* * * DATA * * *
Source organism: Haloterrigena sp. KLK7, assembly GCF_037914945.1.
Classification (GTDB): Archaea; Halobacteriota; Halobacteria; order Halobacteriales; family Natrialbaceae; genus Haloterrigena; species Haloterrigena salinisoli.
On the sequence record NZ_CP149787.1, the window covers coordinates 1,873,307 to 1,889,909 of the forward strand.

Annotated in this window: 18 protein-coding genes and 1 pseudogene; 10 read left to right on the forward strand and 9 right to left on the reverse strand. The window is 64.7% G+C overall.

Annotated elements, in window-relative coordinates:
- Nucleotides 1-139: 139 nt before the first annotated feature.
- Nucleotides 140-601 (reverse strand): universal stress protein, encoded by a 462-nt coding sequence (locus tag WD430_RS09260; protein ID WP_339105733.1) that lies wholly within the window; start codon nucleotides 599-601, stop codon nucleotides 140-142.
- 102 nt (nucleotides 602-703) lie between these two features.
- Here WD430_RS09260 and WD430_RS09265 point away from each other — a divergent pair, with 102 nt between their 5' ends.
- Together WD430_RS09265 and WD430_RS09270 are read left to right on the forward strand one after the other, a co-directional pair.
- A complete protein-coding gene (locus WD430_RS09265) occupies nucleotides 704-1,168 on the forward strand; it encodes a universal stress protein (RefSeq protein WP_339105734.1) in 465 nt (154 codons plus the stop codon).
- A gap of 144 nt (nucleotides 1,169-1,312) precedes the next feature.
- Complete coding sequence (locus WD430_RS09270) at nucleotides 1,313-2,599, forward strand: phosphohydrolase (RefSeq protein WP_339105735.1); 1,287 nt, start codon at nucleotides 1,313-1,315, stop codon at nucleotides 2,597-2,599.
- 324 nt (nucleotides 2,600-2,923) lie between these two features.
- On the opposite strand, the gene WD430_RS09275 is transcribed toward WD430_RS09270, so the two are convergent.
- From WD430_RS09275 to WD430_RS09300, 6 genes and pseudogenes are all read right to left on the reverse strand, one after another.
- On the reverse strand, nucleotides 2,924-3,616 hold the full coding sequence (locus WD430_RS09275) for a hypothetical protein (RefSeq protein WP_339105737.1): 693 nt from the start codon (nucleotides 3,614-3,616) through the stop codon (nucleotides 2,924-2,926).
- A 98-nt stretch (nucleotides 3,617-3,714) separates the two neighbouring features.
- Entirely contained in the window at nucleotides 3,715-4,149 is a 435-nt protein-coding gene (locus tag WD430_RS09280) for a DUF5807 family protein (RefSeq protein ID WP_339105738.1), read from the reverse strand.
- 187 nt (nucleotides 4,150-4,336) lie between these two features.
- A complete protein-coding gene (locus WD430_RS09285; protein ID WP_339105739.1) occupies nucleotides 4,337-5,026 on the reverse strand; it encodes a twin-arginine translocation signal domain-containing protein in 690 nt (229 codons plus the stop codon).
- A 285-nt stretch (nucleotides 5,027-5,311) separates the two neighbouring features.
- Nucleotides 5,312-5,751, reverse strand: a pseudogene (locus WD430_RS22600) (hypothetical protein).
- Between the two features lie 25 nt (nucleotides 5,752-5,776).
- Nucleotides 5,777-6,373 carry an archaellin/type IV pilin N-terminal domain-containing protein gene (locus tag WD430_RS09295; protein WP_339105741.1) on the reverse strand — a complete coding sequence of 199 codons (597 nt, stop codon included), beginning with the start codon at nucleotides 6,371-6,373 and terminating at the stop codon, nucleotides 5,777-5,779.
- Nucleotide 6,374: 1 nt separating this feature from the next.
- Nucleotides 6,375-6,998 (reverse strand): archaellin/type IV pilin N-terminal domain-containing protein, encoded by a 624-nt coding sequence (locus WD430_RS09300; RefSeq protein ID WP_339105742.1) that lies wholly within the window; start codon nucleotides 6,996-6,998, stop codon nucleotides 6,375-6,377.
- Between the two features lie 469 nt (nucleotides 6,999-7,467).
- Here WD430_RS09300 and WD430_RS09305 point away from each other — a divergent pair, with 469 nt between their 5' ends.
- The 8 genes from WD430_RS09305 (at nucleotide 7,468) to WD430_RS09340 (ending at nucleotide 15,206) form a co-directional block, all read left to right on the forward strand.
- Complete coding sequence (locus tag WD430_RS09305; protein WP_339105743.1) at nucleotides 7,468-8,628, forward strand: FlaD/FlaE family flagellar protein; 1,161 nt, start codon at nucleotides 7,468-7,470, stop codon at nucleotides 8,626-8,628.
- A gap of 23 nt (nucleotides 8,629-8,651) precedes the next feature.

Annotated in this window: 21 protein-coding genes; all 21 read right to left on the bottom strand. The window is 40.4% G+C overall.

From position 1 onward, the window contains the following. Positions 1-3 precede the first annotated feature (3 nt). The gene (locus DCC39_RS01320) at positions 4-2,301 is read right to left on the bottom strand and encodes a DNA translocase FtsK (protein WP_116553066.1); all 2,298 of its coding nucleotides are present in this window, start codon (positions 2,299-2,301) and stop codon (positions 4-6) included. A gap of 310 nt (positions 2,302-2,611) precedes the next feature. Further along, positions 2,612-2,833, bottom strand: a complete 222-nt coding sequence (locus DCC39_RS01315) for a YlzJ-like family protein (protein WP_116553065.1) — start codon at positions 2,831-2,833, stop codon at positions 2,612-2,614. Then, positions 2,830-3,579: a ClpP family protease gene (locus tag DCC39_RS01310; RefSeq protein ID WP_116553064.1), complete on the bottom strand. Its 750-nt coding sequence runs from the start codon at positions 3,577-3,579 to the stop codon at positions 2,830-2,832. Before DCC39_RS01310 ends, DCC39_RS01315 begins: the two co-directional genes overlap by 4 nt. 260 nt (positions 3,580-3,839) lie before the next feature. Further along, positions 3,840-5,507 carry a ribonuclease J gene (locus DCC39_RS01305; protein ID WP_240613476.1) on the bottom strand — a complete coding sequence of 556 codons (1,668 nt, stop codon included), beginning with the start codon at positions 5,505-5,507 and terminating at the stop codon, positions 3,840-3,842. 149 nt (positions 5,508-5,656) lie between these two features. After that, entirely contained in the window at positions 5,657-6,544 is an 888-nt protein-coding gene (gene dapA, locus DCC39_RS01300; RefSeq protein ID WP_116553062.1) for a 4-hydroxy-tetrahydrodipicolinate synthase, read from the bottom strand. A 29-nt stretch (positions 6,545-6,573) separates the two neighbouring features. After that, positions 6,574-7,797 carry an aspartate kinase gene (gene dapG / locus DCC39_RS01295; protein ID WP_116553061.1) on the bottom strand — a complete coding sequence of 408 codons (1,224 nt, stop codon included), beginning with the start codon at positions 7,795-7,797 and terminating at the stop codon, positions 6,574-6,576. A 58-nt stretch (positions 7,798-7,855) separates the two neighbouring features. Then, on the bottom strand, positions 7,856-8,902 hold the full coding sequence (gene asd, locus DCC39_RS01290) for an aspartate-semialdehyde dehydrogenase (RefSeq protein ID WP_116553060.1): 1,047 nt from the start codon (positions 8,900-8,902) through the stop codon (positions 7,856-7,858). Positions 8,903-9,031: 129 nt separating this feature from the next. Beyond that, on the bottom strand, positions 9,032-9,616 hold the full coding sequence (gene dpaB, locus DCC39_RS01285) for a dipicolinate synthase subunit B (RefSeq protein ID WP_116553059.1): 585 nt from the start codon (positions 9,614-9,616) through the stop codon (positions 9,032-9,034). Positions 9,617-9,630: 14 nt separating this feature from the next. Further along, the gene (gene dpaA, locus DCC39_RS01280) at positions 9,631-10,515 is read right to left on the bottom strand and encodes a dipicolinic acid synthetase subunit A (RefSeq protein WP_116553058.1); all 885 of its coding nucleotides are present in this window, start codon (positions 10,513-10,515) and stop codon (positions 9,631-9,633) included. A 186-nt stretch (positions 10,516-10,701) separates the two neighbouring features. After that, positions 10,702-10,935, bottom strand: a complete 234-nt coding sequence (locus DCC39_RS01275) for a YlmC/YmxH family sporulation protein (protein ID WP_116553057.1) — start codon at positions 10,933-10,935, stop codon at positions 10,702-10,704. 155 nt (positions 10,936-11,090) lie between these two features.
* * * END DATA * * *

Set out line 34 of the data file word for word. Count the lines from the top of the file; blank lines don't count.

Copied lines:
From position 1 onward, the window contains the following. Positions 1-3 precede the first annotated feature (3 nt). The gene (locus DCC39_RS01320) at positions 4-2,301 is read right to left on the bottom strand and encodes a DNA translocase FtsK (protein WP_116553066.1); all 2,298 of its coding nucleotides are present in this window, start codon (positions 2,299-2,301) and stop codon (positions 4-6) included. A gap of 310 nt (positions 2,302-2,611) precedes the next feature. Further along, positions 2,612-2,833, bottom strand: a complete 222-nt coding sequence (locus DCC39_RS01315) for a YlzJ-like family protein (protein WP_116553065.1) — start codon at positions 2,831-2,833, stop codon at positions 2,612-2,614. Then, positions 2,830-3,579: a ClpP family protease gene (locus tag DCC39_RS01310; RefSeq protein ID WP_116553064.1), complete on the bottom strand. Its 750-nt coding sequence runs from the start codon at positions 3,577-3,579 to the stop codon at positions 2,830-2,832. Before DCC39_RS01310 ends, DCC39_RS01315 begins: the two co-directional genes overlap by 4 nt. 260 nt (positions 3,580-3,839) lie before the next feature. Further along, positions 3,840-5,507 carry a ribonuclease J gene (locus DCC39_RS01305; protein ID WP_240613476.1) on the bottom strand — a complete coding sequence of 556 codons (1,668 nt, stop codon included), beginning with the start codon at positions 5,505-5,507 and terminating at the stop codon, positions 3,840-3,842. 149 nt (positions 5,508-5,656) lie between these two features. After that, entirely contained in the window at positions 5,657-6,544 is an 888-nt protein-coding gene (gene dapA, locus DCC39_RS01300; RefSeq protein ID WP_116553062.1) for a 4-hydroxy-tetrahydrodipicolinate synthase, read from the bottom strand. A 29-nt stretch (positions 6,545-6,573) separates the two neighbouring features. After that, positions 6,574-7,797 carry an aspartate kinase gene (gene dapG / locus DCC39_RS01295; protein ID WP_116553061.1) on the bottom strand — a complete coding sequence of 408 codons (1,224 nt, stop codon included), beginning with the start codon at positions 7,795-7,797 and terminating at the stop codon, positions 6,574-6,576. A 58-nt stretch (positions 7,798-7,855) separates the two neighbouring features. Then, on the bottom strand, positions 7,856-8,902 hold the full coding sequence (gene asd, locus DCC39_RS01290) for an aspartate-semialdehyde dehydrogenase (RefSeq protein ID WP_116553060.1): 1,047 nt from the start codon (positions 8,900-8,902) through the stop codon (positions 7,856-7,858). Positions 8,903-9,031: 129 nt separating this feature from the next. Beyond that, on the bottom strand, positions 9,032-9,616 hold the full coding sequence (gene dpaB, locus DCC39_RS01285) for a dipicolinate synthase subunit B (RefSeq protein ID WP_116553059.1): 585 nt from the start codon (positions 9,614-9,616) through the stop codon (positions 9,032-9,034). Positions 9,617-9,630: 14 nt separating this feature from the next. Further along, the gene (gene dpaA, locus DCC39_RS01280) at positions 9,631-10,515 is read right to left on the bottom strand and encodes a dipicolinic acid synthetase subunit A (RefSeq protein WP_116553058.1); all 885 of its coding nucleotides are present in this window, start codon (positions 10,513-10,515) and stop codon (positions 9,631-9,633) included. A 186-nt stretch (positions 10,516-10,701) separates the two neighbouring features. After that, positions 10,702-10,935, bottom strand: a complete 234-nt coding sequence (locus DCC39_RS01275) for a YlmC/YmxH family sporulation protein (protein ID WP_116553057.1) — start codon at positions 10,933-10,935, stop codon at positions 10,702-10,704. 155 nt (positions 10,936-11,090) lie between these two features.